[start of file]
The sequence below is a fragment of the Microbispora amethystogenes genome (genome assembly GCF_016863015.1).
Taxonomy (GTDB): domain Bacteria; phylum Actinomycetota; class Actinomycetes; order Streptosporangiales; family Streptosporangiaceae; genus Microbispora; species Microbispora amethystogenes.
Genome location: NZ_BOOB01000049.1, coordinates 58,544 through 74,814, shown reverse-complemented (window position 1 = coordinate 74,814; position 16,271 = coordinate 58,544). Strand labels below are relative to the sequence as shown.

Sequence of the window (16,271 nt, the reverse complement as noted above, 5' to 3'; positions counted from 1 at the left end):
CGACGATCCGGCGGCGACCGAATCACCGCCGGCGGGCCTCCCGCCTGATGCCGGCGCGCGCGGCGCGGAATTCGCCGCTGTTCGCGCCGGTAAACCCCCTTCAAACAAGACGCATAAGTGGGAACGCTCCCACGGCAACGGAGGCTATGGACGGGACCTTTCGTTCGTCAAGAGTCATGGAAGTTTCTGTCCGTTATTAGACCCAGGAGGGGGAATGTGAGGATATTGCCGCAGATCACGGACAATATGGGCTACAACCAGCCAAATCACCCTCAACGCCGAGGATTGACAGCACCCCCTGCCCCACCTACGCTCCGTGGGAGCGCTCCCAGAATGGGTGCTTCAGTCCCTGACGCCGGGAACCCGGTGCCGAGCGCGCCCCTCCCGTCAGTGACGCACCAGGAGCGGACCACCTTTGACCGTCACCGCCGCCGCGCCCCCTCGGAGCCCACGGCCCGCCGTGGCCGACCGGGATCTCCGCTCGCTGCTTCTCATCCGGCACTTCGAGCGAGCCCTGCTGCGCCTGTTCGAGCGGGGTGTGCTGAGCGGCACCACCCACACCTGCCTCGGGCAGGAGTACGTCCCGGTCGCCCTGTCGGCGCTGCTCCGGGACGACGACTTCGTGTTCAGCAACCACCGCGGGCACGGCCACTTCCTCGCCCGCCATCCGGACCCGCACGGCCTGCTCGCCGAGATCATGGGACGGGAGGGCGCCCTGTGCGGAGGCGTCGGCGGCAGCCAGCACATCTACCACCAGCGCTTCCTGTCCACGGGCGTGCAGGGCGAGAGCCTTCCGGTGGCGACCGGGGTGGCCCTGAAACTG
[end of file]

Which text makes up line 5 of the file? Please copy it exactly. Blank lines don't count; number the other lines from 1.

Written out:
CGACGATCCGGCGGCGACCGAATCACCGCCGGCGGGCCTCCCGCCTGATGCCGGCGCGCGCGGCGCGGAATTCGCCGCTGTTCGCGCCGGTAAACCCCCTTCAAACAAGACGCATAAGTGGGAACGCTCCCACGGCAACGGAGGCTATGGACGGGACCTTTCGTTCGTCAAGAGTCATGGAAGTTTCTGTCCGTTATTAGACCCAGGAGGGGGAATGTGAGGATATTGCCGCAGATCACGGACAATATGGGCTACAACCAGCCAAATCACCCTCAACGCCGAGGATTGACAGCACCCCCTGCCCCACCTACGCTCCGTGGGAGCGCTCCCAGAATGGGTGCTTCAGTCCCTGACGCCGGGAACCCGGTGCCGAGCGCGCCCCTCCCGTCAGTGACGCACCAGGAGCGGACCACCTTTGACCGTCACCGCCGCCGCGCCCCCTCGGAGCCCACGGCCCGCCGTGGCCGACCGGGATCTCCGCTCGCTGCTTCTCATCCGGCACTTCGAGCGAGCCCTGCTGCGCCTGTTCGAGCGGGGTGTGCTGAGCGGCACCACCCACACCTGCCTCGGGCAGGAGTACGTCCCGGTCGCCCTGTCGGCGCTGCTCCGGGACGACGACTTCGTGTTCAGCAACCACCGCGGGCACGGCCACTTCCTCGCCCGCCATCCGGACCCGCACGGCCTGCTCGCCGAGATCATGGGACGGGAGGGCGCCCTGTGCGGAGGCGTCGGCGGCAGCCAGCACATCTACCACCAGCGCTTCCTGTCCACGGGCGTGCAGGGCGAGAGCCTTCCGGTGGCGACCGGGGTGGCCCTGAAACTG